Obama's Hit Parade

NEW YORK ( TheStreet) -- Beyonce and the Marine Corps Band lip-synched the National Anthem at the presidential inauguration Monday.

Do I care? Not really. My question is, what the hell was she doing there in the first place?

As tacky as lip-synching seems, it's understandable. Nobody wants to flub such an important moment. In fact Yo-Yo Ma and his pals -- all much more highly trained, talented and experienced as performers than Beyonce -- did the same thing during the first Obama inauguration.

Cold weather can do strange things to the voice or the tuning of an instrument. Millions of people watching; the brand new president of the United States standing over your shoulder as you sing the National Anthem; your performance guaranteed to be rebroadcast on TV news and YouTube for years. You don't want to leave a moment like that to chance.

So I can overlook the lip-synching. What's more disturbing, what I find harder to forgive, is the programming emphasis on pop music performers, including Beyonce and Kelly Clarkson, at the ceremony and elsewhere.

The parties before and after were saturated with pop acts, anchored, like shopping centers, by some of the top names in music retail: Stevie Wonder, Alicia Keys, Marc Anthony, Usher and -- the topper -- at the private gala for the president and his staff, Lady Gaga. The amateur video clip below is one of many from the private event available on YouTube.

Nothing against any of those folks, individually. I don't mind a musician making it big. But as a group, they represent a buy-in to a highly commercialized view of culture that panders to the lowest common denominator, the most sensational and the most popular, a model propagated by the likes of Universal Music Group, a unit of Vivendi (VIVEF:OTC) and Sony Music Entertainment, a division of Sony Corporation of America ( SNE).

Those two companies represent all the artists I've named so far. Companies like that have hundreds of employees that need to be paid; big name acts -- mostly pop stars -- make enough money to do that.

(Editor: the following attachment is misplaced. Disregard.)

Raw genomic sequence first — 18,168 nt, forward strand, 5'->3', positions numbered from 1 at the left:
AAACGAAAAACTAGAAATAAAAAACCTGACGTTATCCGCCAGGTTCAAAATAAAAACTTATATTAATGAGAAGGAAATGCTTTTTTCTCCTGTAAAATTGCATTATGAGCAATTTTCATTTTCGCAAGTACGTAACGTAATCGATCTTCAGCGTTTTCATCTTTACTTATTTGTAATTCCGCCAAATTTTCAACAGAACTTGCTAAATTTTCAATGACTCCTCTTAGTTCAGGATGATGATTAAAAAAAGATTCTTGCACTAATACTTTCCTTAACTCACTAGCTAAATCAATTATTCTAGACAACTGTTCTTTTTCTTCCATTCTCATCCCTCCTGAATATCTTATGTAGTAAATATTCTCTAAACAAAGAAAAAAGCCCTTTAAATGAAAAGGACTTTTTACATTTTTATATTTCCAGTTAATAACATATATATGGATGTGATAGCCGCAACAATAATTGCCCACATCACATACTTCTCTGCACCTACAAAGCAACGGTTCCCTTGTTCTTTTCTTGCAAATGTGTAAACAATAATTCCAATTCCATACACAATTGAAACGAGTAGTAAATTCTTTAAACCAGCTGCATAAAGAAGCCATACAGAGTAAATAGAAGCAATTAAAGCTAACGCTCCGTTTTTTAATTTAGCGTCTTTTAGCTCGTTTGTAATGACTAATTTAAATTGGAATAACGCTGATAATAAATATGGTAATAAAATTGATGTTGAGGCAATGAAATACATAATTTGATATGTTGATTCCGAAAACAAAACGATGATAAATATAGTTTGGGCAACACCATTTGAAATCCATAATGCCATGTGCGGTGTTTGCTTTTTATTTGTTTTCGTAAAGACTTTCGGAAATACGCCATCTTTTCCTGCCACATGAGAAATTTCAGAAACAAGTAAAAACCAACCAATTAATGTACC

The world of pop music has always revolved around money, the more the better. Money's influence alters not just the way the music is presented, but the way it is created and the expectations of the creators and the audience. Success in this field is a dollar figure.

Classical and jazz don't work that way. The musicians need to get paid, sure, and most aren't above playing weddings or in some ways tailoring their music to suit their audience. Money pressures exist, but they don't dominate the art form. Success here is rooted in technical accomplishment and in the musical experience itself.

When a classical artist verges on mass popularity, like Yo-Yo Ma, companies like Sony will maneuver themselves into a position to profit from it. But Ma didn't get where he is by thinking about money -- he got there by being a terrific cellist, and an inquisitive musician, constantly challenging himself, branching into new areas. His success was established long before big money entered the picture and continues largely because he is able to rely on his true artistic nature and ignore the role of money.

Pop musicians sometimes emulate that model, ignoring the financial rewards and following where talent and curiosity lead. Often they find themselves in a better place as a result, connecting more easily and honestly with audiences, developing a longer career trajectory.

They don't let the money get in the way.

All week on TV, money did get in the way, in the form of a parade of money-driven pop culture containing very little artistry.